Surfing legend Bing Copeland has had an incredible front-row seat to not only the birth of surfing, but the evolution of the sport and Southern California as a whole.
The founder of his namesake company Bing Surfboards, which is headquartered in Encinitas, Copeland spent much of his life building his famed boards by hand to worldwide acclaim. Despite the fact he now resides in Idaho, where he’s currently busy taking care of his ailing wife, Copeland keeps close ties to the North County scene and the craft he helped grow into the ubiquitous platform it enjoys today.
Now 80 years old, Copeland reflected on the ups and downs of his incredible journey, from his first impressions of the idea of taking boards out on the ocean to navigating the rough waters of the industry itself.
Q. There’s quite a legendary story associated with you about how you first got into surfing at 13 when you saw someone with an early board on the water. I’m wondering what that feeling was like, and if at the time you had any idea that it’d soon become such a huge part of your life?
I remember that day vividly in my mind. It was in 1949. I lived three blocks south of the Manhattan Beach pier and two blocks from the ocean. All through the second World War, we lived through black outs and air raid warnings. The beach in front of our place was barricaded off by barbed wire and the coast guard was patrolling the beach. It wasn’t until after the war when we started body surfing and skim boarding. One day I saw these guys standing up and riding on something and I was just mesmerized by it. At one point a lifeguard, (early board maker and soon-to-be surfing legend) Dale Velzy, asked if we wanted to try riding this thing made out of red wood and balsam which weighed around 80 pounds. Once you started paddling it, it took about 10 strokes before it actually got moving. I remember the first time I stood up I was just enthralled; I knew I had to do this. I had no idea what I wanted to do until then.
How did it turn from this fun thing into something so much more?
Well, me and my friends started hanging around a lot and there was at a surf club underneath the pier at Manhattan Beach. On the weekends, we all slept on the beach. It was cool because the police would come out on the pier and would shine their spotlight down on us to see if we were alright. Looking back on the whole thing, I feel really lucky that I grew up at the time I grew up, in the era I grew up in. I was lucky I got into the surfboard business early on in 1959. When I got into it, it was a natural progression; it just sort of happened.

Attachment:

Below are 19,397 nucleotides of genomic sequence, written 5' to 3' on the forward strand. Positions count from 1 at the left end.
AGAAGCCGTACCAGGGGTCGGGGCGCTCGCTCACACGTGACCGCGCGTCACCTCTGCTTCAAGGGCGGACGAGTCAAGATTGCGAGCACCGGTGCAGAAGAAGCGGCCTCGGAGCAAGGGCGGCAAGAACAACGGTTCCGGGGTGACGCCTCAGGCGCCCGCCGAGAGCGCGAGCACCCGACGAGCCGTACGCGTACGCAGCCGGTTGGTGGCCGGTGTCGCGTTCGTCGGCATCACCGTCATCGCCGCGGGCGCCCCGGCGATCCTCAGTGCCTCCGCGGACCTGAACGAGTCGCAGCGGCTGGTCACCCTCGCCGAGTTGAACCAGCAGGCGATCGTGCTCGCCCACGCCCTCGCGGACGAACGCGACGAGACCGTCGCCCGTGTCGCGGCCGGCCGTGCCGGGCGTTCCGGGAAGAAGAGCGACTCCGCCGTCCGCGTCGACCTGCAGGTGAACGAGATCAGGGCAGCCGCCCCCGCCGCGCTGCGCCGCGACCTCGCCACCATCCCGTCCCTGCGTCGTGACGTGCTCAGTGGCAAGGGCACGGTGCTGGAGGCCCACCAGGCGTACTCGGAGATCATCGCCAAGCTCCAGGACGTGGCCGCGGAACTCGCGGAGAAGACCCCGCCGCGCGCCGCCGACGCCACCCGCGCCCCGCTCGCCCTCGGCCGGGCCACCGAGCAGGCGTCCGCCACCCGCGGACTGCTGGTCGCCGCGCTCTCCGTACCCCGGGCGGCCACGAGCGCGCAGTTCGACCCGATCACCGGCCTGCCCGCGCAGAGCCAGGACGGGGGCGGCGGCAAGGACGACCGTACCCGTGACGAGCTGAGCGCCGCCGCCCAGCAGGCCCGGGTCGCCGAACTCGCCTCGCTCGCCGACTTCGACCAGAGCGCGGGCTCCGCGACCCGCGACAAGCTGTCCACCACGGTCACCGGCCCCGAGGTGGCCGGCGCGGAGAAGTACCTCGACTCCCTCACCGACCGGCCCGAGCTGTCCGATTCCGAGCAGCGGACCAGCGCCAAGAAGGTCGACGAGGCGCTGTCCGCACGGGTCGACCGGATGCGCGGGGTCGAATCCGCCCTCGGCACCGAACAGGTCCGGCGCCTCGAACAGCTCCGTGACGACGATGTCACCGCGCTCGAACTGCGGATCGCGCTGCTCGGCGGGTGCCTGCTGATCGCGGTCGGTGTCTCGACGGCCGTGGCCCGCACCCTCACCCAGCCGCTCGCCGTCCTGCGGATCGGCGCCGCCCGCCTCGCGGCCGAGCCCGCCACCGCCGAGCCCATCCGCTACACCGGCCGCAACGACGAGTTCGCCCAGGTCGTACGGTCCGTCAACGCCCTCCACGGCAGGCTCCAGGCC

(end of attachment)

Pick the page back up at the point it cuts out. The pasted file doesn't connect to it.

You opened Bing Surfboard in 1959 when you started making these boards by hand. What were those early days of the business like?
I opened my first shop right on the beach in Hermosa Beach with (former partner) Rick Stoner, who I had gone to Hawaii with. The first year, we were working as lifeguards and it was pretty casual; we didn’t have families at that time. I really wasn’t thinking of it being a real success. During that first year, Rick decided to get married. He sort of felt there wasn’t a big future in surfing and he devoted his time to being a full-time lifeguard. That’s when it became Bing Surfboards and I was selling mostly to my lifeguard friends. Word spread and it grew over the years. In the mid-60s, we were making 40-plus surfboards every single day. A lot of guys at the time enjoyed building surfboards, but didn’t deal with it as a business, and I think that really helped the success of my company.
Now surfing has grown into such a huge, corporate business. What are your thoughts about its immense growth?
I’ve watched all these clothing companies come and go. I was good friends with Duke Boyd who started Hang Ten. I watched that grow and he wound up coming out of it with a million-dollar check. It’s bittersweet (to see its growth) because I enjoyed it the way it used to be when it was more small town. There’s been a lot of money made and a lot of money lost.
You still keep roots in the North County and are here often, but I know you moved to Idaho awhile back. What spurred that move?
I moved to Idaho in 1974 during the shortboard era and once I got here, I got into Catamaran sailing and windsurfing on the lakes. In the ’70s a lot of surfers quit, our customer base dwindled, and having a board with a company name on it wasn’t cool anymore. It was the end of the surfboard industry as we knew it. That went on for a good 10, 12 years, and it was one of the better moves I ever made. It wasn’t until the early to mid-’90s when the industry revitalized.
What do you think of surfing today?
Well, I quit surfing when I was 75 because it hurts my feet (to pop up on the board). But near my house we used to surf uncrowded, and now it’s more of a mass thing.
You’ve surfed countless beaches throughout your life. Do you have a favorite?
The number one beach that I enjoyed my entire life was Ala Moana (on Hawaii’s Oahu island). I had a woody station wagon I bought and sailed on weekends with a couple who had a yacht. Then I’d surf until dark.